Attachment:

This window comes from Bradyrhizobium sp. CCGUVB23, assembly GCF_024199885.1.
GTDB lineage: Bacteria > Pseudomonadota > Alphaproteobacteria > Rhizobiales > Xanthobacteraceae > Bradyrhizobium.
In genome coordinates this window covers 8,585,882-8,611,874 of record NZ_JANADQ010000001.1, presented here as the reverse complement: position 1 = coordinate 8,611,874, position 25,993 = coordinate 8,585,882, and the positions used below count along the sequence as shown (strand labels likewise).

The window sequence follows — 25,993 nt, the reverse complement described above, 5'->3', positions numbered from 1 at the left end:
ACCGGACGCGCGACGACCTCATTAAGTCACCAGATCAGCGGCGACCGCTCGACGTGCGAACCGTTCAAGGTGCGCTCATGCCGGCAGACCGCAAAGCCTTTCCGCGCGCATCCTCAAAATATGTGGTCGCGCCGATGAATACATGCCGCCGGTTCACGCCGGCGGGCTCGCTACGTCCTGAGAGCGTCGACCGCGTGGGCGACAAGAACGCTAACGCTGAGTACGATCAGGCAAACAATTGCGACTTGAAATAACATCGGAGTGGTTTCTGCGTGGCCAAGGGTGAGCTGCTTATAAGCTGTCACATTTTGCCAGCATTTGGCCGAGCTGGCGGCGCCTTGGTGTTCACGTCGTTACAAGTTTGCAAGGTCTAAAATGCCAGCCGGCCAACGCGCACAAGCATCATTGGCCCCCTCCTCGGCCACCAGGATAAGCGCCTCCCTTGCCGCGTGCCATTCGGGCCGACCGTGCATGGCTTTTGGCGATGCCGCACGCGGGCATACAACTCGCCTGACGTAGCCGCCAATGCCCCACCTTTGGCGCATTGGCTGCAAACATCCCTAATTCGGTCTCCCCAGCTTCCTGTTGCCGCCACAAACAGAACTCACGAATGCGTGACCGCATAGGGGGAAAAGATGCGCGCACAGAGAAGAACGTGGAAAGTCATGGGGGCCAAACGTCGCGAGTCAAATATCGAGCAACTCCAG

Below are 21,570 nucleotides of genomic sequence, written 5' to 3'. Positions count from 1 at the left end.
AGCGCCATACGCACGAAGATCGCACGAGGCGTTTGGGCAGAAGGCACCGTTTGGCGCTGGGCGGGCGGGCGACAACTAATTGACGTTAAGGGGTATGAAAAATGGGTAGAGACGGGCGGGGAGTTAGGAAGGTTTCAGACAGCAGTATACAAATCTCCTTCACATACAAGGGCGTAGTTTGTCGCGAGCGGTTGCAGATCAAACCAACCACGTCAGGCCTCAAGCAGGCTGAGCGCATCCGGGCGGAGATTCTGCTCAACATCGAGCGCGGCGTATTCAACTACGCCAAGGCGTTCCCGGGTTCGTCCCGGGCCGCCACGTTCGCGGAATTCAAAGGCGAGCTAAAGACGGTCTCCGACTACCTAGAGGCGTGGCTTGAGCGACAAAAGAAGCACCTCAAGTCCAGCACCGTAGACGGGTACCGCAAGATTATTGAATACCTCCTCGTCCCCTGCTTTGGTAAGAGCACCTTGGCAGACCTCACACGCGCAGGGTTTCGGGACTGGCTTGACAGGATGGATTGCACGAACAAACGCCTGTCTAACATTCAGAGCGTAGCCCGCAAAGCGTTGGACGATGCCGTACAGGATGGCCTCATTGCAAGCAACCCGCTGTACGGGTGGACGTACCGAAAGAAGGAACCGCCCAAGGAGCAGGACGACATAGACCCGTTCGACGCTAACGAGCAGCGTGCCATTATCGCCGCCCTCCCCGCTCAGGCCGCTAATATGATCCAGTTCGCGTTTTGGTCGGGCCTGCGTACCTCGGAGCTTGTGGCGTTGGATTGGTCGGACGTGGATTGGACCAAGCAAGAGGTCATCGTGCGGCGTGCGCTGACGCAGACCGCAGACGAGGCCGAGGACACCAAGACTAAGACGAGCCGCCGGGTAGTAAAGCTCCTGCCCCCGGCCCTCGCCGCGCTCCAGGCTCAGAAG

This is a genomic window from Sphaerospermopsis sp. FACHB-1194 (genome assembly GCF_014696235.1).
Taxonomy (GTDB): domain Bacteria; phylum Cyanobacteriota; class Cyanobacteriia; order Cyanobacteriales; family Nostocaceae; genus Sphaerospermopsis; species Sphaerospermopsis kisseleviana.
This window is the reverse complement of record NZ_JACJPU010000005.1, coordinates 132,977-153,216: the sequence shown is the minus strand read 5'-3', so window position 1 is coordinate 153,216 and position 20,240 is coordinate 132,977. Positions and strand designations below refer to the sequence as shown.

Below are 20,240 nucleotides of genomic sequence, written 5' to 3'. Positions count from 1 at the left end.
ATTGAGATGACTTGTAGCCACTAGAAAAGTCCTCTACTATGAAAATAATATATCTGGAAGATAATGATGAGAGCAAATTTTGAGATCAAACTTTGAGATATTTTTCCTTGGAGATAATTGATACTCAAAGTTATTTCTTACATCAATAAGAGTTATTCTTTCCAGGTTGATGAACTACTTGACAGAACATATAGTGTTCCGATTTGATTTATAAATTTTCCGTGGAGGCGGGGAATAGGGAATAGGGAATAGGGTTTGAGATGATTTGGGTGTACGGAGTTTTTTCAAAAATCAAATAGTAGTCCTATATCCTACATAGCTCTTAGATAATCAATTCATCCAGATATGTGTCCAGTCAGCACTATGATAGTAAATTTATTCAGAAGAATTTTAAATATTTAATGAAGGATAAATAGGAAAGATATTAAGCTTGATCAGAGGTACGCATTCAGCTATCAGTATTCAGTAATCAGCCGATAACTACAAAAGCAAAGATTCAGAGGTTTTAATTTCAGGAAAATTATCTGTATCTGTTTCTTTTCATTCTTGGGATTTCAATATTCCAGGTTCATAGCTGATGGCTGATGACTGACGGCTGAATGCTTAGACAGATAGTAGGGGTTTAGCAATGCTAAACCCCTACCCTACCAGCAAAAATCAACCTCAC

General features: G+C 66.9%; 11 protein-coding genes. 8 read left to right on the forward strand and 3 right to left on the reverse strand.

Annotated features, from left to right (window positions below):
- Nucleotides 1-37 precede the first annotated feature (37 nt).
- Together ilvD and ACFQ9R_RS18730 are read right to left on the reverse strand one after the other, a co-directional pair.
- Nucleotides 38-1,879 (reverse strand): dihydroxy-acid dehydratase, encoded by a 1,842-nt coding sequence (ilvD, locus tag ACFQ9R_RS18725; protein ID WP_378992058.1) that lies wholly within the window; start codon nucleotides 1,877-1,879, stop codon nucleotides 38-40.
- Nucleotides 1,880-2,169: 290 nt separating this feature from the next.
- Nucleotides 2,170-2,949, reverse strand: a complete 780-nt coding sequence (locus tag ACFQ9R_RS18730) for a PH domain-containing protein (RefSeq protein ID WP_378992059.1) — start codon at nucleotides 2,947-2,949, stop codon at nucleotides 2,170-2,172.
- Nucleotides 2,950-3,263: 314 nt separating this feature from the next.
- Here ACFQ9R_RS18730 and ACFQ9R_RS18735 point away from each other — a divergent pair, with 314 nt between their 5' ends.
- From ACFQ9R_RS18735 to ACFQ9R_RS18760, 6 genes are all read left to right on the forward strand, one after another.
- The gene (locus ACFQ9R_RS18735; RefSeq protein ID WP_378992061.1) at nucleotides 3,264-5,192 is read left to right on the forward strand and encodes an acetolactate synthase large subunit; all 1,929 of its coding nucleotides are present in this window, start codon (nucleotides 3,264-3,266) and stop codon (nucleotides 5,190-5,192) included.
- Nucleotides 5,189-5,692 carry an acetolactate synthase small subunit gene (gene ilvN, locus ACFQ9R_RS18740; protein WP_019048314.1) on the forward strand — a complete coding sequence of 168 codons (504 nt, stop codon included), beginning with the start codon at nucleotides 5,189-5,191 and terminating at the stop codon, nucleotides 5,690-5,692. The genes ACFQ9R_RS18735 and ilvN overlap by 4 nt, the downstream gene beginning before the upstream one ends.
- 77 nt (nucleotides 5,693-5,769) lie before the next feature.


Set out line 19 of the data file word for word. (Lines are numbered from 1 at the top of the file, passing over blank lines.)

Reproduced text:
- Nucleotides 2,170-2,949, reverse strand: a complete 780-nt coding sequence (locus tag ACFQ9R_RS18730) for a PH domain-containing protein (RefSeq protein ID WP_378992059.1) — start codon at nucleotides 2,947-2,949, stop codon at nucleotides 2,170-2,172.